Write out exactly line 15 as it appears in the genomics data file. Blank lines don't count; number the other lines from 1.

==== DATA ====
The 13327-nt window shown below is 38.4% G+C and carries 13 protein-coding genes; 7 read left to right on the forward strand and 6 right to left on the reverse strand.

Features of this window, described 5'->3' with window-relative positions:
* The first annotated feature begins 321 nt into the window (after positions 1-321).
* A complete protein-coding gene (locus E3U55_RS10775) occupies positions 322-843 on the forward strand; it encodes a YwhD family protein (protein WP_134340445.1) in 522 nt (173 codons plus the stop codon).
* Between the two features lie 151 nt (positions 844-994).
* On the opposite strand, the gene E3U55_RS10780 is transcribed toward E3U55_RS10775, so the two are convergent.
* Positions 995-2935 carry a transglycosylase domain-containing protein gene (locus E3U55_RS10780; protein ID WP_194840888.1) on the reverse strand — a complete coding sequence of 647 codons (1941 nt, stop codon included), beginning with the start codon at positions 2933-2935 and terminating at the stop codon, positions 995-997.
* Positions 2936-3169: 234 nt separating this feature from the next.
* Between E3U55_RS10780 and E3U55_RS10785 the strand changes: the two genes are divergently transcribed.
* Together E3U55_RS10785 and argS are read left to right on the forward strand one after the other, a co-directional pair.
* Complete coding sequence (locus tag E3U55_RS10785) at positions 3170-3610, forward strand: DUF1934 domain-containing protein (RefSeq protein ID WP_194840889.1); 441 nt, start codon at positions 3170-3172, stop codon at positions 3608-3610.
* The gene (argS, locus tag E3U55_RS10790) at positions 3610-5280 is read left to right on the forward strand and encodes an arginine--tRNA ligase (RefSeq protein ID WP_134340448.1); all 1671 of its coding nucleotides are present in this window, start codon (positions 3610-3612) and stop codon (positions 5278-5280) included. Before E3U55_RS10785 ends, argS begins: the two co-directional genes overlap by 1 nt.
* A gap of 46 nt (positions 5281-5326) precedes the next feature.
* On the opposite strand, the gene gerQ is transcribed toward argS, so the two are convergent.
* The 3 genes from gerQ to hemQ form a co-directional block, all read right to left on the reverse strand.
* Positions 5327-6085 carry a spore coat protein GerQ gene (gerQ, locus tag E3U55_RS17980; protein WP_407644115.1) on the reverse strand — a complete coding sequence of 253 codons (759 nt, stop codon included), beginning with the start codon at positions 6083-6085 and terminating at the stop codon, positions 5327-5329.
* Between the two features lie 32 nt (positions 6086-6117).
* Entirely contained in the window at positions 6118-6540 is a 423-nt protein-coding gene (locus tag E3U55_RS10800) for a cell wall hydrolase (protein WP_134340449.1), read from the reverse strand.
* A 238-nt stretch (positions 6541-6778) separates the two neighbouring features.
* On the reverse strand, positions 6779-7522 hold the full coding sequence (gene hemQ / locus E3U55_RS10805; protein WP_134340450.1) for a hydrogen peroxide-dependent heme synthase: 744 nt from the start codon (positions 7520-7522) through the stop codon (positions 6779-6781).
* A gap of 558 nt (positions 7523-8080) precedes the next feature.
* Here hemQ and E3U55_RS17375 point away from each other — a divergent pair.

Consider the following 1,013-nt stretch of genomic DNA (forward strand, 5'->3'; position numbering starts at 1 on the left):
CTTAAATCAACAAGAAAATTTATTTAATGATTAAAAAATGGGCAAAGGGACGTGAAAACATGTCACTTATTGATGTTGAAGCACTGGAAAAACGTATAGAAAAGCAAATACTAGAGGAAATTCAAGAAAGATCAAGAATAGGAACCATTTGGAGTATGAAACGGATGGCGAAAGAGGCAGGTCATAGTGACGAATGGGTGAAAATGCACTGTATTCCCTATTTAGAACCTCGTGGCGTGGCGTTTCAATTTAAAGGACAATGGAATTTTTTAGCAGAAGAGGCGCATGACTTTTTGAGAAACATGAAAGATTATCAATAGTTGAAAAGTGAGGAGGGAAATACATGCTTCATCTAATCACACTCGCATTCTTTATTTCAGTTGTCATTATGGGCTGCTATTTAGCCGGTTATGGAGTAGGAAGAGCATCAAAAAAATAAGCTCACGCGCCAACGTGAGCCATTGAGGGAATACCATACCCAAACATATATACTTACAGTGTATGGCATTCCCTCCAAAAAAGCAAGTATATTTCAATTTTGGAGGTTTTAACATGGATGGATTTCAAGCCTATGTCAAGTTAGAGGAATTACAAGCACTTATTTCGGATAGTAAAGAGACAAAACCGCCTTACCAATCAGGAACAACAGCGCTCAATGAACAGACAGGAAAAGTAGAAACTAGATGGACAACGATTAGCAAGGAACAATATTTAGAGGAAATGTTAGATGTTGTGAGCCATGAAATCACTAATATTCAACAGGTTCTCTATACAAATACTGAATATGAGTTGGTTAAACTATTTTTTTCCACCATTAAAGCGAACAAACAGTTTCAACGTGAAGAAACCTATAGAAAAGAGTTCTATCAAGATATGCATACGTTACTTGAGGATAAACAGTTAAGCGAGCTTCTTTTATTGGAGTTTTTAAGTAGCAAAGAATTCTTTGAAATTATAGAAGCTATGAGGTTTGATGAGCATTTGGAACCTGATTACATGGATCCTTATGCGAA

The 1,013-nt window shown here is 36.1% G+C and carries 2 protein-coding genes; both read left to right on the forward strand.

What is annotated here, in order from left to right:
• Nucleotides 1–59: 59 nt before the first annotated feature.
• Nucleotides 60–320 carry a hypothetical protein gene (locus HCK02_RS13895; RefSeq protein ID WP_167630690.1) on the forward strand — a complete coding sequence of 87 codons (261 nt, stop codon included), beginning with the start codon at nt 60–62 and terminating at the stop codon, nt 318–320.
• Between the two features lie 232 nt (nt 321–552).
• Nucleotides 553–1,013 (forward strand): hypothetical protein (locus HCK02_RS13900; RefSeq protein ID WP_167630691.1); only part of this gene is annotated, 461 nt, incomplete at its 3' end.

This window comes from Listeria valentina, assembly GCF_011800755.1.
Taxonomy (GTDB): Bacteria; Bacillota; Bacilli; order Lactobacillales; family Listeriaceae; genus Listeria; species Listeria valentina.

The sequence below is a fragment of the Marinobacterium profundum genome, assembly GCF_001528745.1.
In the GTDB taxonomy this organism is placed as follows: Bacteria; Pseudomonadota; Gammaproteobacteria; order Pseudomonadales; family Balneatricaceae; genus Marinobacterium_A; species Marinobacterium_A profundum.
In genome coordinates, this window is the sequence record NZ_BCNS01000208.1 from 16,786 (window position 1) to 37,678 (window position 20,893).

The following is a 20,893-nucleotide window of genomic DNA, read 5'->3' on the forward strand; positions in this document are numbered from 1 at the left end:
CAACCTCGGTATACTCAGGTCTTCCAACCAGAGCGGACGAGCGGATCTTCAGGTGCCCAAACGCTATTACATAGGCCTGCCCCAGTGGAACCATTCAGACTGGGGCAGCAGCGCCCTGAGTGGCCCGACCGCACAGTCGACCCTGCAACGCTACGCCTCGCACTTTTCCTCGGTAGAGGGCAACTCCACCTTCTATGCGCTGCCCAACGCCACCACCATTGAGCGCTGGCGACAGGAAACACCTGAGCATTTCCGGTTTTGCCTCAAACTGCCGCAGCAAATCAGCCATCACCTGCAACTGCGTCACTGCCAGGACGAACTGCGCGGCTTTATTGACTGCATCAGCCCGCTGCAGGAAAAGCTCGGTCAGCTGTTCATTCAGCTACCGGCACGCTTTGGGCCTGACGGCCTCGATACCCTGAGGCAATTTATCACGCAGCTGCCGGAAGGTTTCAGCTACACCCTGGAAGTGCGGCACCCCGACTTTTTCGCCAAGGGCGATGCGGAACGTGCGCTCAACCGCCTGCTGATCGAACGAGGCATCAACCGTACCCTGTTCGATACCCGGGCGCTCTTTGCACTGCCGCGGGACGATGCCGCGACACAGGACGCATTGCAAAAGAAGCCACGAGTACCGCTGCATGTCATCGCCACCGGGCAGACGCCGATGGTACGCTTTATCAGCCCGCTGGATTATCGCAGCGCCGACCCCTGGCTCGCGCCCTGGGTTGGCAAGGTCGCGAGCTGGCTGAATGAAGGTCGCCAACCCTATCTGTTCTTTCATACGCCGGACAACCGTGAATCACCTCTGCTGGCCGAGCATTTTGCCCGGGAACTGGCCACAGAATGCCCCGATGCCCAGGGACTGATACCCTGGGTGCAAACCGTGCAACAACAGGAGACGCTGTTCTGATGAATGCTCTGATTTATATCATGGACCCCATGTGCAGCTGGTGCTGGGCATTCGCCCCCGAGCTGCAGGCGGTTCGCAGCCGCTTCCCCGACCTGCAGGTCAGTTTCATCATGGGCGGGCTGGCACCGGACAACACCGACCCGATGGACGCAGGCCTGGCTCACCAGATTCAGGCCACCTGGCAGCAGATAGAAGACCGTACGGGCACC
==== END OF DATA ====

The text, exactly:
* The 3 genes from gerQ to hemQ form a co-directional block, all read right to left on the reverse strand.